Automaker tucks away less for warranty fixes
Internal numbers at the Auburn Hills automaker show a 29% decrease in the rate of warranty claims in new
Betts was hired almost a year ago from Nissan Motor Co., after Cerberus Capital Management acquired a majority stake in Chrysler, and given the task of improving quality -- something that has eluded the automaker in third-party studies of its Chrysler, Dodge and Jeep brands.
"When you ship a car, you reserve the money for its whole lifetime of warranty. Based on where you think you're at, that's how much money you reserve," Betts said. A decrease of "30% ... is hundreds of millions of dollars."
Since becoming private, Chrysler has placed greater attention on cash management. The company said it has $11.7 billion in cash and marketable securities on hand, and that in the first half of this year, it earned $1.1 billion before interest, taxes, depreciation, amortization and certain restructuring charges.
Betts said Chrysler is measuring quality by the rate of warranty claims within a new vehicle's first 3 months in service, a reliable bellwether for predicting total problems for the life of a vehicle's warranty. "We can see the trend," Betts said.
Chrysler set up 18 teams to address key systems of a vehicle -- such as brakes, air-conditioning, engine and transmission -- breaking down the automaker's old way of doing things. "Before, we were functionally oriented," Betts said. "Before, you'd have a group of design engineers working on what they believed to be design engineering's responsible problems. Manufacturing was working on manufacturing's responsible problems. The trouble is, you can't look at a problem and know with certainty whether it's design or manufacturing or supplier, so lots of problems don't get solved efficiently because there's some debate over whose problem it is."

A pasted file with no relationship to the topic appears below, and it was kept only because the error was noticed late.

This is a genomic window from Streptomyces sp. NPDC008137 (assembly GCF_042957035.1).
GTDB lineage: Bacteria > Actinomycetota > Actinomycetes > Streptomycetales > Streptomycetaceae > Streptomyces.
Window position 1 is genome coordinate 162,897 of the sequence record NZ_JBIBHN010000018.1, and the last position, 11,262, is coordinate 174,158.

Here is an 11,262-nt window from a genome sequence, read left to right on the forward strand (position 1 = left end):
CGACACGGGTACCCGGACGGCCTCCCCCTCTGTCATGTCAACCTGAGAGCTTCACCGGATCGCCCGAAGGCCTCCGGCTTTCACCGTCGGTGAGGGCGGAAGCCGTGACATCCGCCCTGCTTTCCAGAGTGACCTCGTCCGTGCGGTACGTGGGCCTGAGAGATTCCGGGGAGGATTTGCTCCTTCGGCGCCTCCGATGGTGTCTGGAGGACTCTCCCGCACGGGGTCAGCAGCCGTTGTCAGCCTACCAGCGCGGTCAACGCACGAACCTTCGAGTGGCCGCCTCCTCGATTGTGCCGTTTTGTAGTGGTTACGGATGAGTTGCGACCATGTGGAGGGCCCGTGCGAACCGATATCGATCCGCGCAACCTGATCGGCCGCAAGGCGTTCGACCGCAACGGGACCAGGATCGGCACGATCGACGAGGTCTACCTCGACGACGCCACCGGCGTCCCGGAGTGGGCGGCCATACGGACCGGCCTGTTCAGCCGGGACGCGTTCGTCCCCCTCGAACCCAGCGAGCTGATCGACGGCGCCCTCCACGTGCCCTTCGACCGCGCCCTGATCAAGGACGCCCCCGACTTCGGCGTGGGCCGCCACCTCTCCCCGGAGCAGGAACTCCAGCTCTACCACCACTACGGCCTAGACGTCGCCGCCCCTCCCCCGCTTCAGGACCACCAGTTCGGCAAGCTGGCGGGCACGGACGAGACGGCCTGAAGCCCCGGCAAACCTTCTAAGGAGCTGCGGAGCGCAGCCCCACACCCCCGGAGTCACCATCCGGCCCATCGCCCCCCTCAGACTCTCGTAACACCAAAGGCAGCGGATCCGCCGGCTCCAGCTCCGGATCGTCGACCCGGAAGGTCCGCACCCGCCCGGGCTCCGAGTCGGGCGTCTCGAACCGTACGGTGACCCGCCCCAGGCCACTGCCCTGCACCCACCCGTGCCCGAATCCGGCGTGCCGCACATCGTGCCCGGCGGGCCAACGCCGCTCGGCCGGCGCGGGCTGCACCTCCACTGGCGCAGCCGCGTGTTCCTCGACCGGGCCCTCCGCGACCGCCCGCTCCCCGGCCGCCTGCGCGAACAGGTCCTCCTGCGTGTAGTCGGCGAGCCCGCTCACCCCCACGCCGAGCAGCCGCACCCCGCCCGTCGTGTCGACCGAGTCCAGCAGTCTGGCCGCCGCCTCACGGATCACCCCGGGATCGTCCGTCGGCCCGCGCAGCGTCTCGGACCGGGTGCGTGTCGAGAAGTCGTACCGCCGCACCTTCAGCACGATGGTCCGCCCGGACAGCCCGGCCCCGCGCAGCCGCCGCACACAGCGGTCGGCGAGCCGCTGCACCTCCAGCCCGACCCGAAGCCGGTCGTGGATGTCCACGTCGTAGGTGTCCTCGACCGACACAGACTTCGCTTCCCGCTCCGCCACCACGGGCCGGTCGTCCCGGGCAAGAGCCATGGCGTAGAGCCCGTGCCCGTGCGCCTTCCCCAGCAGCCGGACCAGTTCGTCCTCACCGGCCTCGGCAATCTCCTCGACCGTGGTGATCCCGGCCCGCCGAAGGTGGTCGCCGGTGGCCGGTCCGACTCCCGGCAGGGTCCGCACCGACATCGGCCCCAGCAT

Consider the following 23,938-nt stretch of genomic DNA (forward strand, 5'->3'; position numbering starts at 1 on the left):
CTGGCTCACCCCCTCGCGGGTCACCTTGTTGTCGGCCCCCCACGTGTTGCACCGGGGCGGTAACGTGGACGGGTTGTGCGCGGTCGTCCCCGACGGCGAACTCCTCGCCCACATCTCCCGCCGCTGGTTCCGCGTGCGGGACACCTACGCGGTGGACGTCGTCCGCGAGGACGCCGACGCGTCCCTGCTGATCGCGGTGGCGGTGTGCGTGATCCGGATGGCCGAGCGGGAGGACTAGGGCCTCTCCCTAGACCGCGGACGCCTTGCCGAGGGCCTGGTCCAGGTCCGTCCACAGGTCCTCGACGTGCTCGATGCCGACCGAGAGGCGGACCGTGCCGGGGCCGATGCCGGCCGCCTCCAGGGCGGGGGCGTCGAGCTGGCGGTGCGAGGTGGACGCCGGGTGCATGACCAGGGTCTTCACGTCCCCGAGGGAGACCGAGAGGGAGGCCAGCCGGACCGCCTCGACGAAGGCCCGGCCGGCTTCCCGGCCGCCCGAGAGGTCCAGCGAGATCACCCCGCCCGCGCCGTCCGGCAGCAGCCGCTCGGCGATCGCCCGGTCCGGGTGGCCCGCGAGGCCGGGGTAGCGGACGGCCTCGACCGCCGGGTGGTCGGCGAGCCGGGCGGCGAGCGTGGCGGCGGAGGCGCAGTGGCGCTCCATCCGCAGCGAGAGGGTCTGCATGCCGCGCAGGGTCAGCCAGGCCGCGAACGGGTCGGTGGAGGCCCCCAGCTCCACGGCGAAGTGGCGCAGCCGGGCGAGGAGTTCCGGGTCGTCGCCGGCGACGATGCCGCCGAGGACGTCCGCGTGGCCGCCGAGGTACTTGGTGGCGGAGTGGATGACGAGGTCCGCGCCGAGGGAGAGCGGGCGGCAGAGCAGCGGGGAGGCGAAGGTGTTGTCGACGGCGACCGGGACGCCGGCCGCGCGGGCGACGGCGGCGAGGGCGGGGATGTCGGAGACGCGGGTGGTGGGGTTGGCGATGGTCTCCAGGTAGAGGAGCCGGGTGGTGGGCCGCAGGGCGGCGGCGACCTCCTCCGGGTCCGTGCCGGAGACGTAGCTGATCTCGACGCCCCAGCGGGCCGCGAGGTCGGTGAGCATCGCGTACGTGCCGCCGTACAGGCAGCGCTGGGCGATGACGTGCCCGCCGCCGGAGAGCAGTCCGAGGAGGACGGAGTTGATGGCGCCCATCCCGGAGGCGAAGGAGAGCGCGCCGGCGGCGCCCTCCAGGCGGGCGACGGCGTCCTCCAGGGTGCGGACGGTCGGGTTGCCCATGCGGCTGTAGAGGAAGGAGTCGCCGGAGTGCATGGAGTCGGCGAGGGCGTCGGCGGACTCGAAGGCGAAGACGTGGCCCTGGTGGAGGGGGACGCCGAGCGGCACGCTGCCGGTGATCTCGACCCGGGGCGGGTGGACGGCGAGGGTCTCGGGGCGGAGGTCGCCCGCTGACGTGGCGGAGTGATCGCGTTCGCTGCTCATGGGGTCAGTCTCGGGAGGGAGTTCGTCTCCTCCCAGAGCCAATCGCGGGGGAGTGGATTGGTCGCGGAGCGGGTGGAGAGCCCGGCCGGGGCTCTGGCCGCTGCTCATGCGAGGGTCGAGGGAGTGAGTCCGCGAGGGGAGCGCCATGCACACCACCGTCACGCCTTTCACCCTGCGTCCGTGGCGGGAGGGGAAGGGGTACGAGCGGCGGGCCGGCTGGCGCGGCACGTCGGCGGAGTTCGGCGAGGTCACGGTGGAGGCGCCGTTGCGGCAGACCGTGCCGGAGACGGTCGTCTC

The new system allows for the automaker to more quickly address problems, he said. "We're finding that not only are we solving the problems faster, but the solutions are more likely to hit the mark. There's a higher percent of actually solving the problem," Betts said.
Frank Ewasyshyn, Chrysler executive vice president of manufacturing, told the Free Press that seeing the warranty expense per unit sold decrease by 29% is "a sign of improvement in process quality." He added: "As we go forward, we're going to continue to see more improvement. What we've got to get at are the perceived quality" issues, he said.
A recent J.D. Power and Associates survey of long-term quality showed Chrysler's three brands ranking below the industry average. Another J.D. Power survey, this one of new-car quality, released in June, ranked the Jeep brand last among 36 brands. Chrysler and Dodge, which showed some improvements over last year, lagged behind the industry average.
Betts said there's a new goal at Chrysler: to rack up red dots in Consumer Reports. Car shoppers are heavily influenced by the magazine.
"There's a long wait on Consumer Reports," Betts said. "We're really using Consumer Reports as our way of setting a target for ourselves."
"It will take awhile," he added, noting it will take a few years for improvements made now to show up in that study.